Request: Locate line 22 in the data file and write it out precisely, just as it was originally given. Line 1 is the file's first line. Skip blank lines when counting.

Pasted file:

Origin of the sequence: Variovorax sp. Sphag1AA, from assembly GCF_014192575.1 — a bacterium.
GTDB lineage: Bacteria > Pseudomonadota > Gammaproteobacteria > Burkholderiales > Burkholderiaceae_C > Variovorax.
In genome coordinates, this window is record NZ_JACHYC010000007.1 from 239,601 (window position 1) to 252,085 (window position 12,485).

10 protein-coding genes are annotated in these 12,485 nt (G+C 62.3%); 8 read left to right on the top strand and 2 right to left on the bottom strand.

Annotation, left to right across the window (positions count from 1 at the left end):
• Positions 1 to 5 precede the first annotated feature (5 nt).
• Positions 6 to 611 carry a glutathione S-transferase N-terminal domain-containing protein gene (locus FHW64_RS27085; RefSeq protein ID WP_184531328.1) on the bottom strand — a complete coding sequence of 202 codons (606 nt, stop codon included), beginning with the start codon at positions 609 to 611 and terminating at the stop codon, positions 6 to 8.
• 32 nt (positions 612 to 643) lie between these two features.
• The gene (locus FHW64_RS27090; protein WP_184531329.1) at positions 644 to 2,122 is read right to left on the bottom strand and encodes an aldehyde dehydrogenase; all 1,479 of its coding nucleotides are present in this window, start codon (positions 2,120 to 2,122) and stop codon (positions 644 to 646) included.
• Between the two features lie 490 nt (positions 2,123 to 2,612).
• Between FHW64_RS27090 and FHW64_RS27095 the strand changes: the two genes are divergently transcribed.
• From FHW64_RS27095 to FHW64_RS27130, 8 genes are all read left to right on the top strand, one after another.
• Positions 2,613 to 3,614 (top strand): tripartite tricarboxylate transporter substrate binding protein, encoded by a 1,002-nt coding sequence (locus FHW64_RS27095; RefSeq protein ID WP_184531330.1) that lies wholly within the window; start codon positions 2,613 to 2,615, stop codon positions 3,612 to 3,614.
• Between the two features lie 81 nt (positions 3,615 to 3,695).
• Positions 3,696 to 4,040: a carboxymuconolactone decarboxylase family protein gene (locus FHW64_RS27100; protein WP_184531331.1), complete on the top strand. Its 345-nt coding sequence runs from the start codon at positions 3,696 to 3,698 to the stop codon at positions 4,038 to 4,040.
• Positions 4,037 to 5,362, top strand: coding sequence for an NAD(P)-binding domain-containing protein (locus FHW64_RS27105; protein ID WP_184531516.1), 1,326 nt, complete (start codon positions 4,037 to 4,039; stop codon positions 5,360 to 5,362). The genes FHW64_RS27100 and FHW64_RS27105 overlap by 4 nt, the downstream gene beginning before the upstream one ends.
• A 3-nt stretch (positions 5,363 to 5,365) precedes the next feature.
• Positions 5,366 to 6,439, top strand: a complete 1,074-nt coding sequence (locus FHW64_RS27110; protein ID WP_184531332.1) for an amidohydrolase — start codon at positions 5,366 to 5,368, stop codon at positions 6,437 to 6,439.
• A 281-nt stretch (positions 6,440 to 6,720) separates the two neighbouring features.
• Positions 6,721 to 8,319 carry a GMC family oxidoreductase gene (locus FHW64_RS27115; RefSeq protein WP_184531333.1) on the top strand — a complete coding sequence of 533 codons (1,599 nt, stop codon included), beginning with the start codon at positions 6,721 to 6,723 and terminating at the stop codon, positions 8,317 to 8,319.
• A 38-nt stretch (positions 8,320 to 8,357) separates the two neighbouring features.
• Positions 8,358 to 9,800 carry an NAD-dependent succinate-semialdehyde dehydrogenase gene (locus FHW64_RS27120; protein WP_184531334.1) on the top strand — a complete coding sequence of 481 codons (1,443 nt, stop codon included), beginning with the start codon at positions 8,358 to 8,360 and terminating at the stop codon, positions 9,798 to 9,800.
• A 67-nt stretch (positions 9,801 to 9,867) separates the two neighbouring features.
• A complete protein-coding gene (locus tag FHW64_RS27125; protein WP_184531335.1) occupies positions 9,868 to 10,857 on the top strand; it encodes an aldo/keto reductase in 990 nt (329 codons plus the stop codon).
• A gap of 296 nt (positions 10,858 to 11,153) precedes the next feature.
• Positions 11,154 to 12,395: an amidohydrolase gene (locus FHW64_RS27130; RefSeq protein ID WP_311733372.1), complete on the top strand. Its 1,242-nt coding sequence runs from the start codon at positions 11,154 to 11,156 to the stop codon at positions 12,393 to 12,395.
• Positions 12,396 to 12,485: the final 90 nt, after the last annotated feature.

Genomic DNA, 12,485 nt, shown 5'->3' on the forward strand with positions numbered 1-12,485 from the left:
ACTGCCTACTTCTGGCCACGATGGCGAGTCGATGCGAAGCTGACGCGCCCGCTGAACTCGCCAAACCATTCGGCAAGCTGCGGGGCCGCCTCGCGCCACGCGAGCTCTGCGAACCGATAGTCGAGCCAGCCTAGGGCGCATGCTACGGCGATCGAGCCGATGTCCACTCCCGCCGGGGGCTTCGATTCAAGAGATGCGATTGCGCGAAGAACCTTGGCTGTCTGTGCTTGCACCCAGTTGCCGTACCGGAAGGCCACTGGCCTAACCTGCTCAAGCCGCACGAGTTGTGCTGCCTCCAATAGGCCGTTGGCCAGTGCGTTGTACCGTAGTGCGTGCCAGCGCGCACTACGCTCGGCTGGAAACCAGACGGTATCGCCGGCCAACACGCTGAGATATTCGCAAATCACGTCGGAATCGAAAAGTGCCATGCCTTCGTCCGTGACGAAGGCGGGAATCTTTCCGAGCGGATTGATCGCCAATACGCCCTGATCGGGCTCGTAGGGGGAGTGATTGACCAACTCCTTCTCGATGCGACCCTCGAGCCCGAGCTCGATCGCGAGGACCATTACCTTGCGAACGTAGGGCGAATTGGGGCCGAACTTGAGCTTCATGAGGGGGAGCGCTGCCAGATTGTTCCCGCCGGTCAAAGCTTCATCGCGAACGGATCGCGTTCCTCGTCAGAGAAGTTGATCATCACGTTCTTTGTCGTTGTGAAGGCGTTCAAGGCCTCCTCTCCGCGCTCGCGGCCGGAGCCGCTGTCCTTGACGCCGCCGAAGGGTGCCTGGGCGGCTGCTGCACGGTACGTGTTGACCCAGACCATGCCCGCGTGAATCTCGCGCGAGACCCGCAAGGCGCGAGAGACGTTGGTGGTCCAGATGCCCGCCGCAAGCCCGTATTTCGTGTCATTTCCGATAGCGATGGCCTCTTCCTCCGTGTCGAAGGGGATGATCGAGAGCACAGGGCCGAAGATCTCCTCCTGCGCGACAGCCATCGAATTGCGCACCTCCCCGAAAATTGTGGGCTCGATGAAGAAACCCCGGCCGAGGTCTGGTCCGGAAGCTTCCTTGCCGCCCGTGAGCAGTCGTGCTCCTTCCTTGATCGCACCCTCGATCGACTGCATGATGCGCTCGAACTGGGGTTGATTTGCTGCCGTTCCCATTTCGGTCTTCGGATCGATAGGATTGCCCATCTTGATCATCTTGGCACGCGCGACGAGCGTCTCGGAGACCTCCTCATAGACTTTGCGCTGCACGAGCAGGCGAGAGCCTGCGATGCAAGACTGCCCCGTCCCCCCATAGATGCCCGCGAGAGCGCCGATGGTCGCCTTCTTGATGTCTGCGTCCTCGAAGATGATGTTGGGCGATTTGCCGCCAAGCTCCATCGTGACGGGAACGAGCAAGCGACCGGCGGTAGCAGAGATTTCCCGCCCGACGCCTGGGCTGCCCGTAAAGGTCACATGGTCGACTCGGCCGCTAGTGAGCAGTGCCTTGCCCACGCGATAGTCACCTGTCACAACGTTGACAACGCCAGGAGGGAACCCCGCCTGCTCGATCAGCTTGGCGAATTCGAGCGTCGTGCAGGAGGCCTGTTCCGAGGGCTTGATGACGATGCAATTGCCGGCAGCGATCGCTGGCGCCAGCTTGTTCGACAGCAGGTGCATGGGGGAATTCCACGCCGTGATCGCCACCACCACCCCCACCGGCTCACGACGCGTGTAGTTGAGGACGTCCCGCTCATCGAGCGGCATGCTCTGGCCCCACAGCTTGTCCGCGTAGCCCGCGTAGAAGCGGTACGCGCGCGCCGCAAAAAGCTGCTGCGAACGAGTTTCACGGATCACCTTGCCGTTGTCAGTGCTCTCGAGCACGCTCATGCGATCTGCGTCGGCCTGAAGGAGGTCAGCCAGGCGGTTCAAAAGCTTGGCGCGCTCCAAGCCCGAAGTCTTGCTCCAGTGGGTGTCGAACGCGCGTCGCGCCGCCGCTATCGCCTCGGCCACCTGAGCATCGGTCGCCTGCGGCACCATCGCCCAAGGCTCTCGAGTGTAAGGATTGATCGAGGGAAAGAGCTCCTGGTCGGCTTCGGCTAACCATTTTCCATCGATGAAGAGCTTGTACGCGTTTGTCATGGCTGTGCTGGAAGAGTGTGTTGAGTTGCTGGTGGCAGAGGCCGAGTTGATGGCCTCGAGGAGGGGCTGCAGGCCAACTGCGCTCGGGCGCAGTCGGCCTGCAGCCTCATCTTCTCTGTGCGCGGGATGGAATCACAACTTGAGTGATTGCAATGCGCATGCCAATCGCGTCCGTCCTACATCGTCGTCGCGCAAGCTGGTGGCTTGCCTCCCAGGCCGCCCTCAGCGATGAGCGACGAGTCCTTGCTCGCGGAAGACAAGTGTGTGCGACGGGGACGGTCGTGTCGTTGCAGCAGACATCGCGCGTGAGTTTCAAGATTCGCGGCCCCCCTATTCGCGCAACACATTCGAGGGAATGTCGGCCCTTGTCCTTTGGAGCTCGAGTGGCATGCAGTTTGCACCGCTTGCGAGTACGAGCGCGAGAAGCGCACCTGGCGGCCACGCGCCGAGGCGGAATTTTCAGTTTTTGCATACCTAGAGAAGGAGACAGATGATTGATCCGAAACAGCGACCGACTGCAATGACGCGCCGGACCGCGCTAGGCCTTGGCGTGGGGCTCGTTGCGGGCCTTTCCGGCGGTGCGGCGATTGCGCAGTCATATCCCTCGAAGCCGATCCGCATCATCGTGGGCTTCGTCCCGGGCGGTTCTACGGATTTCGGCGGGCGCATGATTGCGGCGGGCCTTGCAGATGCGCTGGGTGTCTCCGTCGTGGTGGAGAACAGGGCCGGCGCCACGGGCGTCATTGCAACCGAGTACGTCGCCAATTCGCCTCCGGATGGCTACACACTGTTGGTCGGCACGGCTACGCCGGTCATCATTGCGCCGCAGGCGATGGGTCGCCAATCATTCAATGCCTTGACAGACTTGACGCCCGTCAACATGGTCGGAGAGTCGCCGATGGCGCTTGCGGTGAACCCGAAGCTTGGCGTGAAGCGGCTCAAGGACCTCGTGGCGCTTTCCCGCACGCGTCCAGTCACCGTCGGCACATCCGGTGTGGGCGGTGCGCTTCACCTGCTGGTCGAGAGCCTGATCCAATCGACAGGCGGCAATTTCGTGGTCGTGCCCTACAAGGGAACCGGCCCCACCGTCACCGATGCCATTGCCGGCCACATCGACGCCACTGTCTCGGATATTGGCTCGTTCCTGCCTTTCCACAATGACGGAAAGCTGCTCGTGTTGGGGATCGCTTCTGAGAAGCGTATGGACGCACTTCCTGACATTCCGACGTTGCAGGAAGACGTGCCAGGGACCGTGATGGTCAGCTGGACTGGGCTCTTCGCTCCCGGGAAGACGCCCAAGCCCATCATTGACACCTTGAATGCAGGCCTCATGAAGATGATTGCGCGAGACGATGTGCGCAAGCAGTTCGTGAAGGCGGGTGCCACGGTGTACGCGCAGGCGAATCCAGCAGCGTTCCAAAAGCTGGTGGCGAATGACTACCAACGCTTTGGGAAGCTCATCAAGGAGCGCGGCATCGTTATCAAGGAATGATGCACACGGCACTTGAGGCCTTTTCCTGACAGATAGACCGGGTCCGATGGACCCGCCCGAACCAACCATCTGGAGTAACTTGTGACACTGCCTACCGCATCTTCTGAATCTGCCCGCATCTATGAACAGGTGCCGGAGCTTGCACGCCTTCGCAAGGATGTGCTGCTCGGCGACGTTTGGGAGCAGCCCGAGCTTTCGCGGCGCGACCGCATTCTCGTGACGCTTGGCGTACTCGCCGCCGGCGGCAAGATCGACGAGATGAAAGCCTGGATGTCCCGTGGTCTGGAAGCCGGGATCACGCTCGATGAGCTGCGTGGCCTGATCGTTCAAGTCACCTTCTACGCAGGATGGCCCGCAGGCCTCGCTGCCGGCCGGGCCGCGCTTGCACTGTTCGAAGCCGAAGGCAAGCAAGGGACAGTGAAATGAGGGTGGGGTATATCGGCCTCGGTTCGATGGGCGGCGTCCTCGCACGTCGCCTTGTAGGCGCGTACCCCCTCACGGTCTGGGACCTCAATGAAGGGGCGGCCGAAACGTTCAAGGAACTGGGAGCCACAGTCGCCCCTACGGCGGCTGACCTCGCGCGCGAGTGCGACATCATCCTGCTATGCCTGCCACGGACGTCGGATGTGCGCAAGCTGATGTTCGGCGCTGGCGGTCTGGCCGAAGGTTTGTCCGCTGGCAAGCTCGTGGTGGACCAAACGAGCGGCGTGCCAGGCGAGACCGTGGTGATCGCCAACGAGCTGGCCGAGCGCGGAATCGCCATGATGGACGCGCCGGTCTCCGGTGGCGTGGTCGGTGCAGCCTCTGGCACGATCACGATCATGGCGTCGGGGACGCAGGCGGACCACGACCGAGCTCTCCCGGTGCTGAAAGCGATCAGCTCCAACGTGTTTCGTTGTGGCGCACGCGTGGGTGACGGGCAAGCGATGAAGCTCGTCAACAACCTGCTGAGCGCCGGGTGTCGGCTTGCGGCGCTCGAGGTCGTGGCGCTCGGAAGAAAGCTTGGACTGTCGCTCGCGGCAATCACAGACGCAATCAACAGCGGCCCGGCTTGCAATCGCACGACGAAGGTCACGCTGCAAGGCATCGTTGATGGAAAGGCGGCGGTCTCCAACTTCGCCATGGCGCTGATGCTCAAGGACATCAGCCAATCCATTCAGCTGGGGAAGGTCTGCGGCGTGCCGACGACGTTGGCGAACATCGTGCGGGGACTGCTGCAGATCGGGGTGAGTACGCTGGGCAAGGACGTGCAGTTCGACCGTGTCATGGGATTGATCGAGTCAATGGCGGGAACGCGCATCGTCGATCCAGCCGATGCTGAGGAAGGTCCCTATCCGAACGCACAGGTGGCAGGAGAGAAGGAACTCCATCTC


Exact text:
• Positions 8,358 to 9,800 carry an NAD-dependent succinate-semialdehyde dehydrogenase gene (locus FHW64_RS27120; protein WP_184531334.1) on the top strand — a complete coding sequence of 481 codons (1,443 nt, stop codon included), beginning with the start codon at positions 8,358 to 8,360 and terminating at the stop codon, positions 9,798 to 9,800.